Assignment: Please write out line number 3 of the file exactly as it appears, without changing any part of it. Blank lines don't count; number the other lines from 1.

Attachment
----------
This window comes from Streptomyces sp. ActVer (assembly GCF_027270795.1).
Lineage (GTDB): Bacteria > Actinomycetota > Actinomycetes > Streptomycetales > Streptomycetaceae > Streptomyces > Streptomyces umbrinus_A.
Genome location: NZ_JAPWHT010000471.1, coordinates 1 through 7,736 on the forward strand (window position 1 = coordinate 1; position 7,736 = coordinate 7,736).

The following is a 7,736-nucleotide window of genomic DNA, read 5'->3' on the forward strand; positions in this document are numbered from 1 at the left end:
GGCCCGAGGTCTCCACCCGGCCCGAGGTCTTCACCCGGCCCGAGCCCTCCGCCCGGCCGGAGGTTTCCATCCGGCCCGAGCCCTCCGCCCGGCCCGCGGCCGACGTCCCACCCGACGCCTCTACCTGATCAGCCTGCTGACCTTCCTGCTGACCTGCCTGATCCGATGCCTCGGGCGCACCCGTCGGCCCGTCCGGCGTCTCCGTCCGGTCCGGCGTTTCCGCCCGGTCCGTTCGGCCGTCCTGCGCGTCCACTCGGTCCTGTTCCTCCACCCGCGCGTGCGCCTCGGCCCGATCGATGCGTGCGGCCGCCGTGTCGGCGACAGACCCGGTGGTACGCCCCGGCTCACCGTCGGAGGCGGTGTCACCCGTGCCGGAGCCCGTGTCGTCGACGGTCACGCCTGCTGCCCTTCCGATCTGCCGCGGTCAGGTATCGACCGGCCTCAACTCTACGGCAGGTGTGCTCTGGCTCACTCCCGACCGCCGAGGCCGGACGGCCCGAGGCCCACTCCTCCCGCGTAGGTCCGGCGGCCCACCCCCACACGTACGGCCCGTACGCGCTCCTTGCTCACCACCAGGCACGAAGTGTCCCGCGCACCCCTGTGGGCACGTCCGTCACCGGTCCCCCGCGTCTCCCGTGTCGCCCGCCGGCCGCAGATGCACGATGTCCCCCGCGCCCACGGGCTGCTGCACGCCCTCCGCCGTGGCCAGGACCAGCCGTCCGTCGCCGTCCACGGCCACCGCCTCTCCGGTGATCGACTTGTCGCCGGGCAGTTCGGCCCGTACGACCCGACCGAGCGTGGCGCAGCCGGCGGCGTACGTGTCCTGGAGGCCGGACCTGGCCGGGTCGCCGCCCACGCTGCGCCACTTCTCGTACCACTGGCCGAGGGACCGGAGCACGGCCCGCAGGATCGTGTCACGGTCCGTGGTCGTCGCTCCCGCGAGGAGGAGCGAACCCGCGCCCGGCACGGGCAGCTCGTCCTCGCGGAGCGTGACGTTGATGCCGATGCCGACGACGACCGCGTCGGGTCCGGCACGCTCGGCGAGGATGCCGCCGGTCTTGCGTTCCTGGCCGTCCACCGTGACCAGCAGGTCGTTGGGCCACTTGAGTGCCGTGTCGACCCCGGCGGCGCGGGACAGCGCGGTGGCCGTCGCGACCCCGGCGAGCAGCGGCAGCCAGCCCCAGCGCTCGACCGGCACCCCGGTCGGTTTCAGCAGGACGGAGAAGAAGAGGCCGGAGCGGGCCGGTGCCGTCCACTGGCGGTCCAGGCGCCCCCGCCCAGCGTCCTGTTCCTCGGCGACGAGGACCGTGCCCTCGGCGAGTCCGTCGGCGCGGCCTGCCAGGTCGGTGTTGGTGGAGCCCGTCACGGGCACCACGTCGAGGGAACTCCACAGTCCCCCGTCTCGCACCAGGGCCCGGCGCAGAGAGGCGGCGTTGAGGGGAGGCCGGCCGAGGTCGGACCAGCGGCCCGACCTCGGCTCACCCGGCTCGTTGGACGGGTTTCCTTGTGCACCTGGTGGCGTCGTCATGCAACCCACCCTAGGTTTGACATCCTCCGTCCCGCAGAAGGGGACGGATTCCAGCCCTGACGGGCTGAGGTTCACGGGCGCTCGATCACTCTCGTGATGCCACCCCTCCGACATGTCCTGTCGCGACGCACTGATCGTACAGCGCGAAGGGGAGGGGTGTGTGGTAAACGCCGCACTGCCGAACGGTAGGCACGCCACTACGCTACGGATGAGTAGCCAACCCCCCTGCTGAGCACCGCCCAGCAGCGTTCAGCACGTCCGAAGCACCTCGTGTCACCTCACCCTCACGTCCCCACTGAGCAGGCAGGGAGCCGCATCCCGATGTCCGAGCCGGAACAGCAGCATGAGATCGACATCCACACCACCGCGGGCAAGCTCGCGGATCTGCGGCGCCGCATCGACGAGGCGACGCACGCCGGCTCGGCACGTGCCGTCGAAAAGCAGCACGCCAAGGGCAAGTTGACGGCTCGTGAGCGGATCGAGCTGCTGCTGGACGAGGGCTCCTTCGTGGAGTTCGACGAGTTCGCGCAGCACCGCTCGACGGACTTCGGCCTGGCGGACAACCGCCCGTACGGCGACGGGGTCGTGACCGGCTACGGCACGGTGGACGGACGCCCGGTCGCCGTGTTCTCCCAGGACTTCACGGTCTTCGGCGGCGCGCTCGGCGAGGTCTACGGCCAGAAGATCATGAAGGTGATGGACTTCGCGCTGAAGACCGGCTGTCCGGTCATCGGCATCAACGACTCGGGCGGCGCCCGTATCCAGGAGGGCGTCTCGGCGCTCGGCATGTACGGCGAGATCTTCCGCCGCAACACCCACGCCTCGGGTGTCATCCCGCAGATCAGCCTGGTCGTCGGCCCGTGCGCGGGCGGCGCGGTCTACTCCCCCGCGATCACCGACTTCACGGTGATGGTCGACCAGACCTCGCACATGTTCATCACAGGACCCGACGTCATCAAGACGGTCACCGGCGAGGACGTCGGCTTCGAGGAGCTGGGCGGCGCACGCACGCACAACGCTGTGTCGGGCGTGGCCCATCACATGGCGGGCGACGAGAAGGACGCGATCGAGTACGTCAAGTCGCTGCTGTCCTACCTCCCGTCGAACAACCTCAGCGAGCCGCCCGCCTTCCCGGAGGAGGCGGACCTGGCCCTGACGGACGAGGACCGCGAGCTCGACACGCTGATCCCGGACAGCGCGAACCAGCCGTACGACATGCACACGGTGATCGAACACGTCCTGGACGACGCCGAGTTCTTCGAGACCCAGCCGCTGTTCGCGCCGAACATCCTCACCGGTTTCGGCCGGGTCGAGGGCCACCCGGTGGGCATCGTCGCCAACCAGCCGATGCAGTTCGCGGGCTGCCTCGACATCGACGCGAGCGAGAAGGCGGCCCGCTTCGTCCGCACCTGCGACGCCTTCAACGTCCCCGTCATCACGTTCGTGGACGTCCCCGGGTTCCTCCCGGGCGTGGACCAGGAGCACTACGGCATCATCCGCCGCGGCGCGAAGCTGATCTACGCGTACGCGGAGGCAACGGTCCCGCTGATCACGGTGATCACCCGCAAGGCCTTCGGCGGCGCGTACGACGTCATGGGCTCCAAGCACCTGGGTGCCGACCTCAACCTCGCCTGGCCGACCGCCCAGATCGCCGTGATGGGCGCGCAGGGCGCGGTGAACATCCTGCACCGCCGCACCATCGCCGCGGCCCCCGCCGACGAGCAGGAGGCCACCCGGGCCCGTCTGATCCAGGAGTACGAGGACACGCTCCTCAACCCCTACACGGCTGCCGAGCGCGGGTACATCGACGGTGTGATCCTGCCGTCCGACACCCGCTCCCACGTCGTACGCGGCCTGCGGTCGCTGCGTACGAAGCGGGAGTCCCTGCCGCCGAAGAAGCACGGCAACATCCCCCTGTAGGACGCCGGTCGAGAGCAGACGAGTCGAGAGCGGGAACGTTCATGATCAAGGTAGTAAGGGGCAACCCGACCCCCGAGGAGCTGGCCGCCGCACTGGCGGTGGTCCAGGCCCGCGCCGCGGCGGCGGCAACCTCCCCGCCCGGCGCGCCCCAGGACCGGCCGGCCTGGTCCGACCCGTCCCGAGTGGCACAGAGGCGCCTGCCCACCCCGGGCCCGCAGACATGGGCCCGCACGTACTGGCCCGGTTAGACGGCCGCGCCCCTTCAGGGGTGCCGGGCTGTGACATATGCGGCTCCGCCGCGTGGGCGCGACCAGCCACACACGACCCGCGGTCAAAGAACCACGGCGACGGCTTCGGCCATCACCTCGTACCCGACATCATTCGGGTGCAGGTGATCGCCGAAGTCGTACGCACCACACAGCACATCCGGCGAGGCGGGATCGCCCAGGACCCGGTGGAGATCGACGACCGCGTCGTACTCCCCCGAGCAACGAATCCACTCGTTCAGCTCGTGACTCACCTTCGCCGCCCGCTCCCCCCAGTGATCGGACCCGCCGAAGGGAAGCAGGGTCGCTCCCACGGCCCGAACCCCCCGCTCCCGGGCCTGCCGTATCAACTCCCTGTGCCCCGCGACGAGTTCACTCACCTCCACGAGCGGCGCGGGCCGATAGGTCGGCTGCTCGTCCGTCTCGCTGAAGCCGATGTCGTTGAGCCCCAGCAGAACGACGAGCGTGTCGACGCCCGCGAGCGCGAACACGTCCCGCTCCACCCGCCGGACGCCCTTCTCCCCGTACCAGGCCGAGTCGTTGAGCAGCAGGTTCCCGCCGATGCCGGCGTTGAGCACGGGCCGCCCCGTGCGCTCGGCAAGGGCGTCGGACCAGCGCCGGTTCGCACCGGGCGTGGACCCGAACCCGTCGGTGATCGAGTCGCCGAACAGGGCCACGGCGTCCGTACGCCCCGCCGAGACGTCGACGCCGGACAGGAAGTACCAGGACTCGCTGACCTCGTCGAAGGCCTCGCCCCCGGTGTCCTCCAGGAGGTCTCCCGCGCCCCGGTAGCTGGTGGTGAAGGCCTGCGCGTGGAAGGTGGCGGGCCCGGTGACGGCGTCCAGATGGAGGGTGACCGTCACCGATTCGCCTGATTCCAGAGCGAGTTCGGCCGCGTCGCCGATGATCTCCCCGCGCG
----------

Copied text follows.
Genome location: NZ_JAPWHT010000471.1, coordinates 1 through 7,736 on the forward strand (window position 1 = coordinate 1; position 7,736 = coordinate 7,736).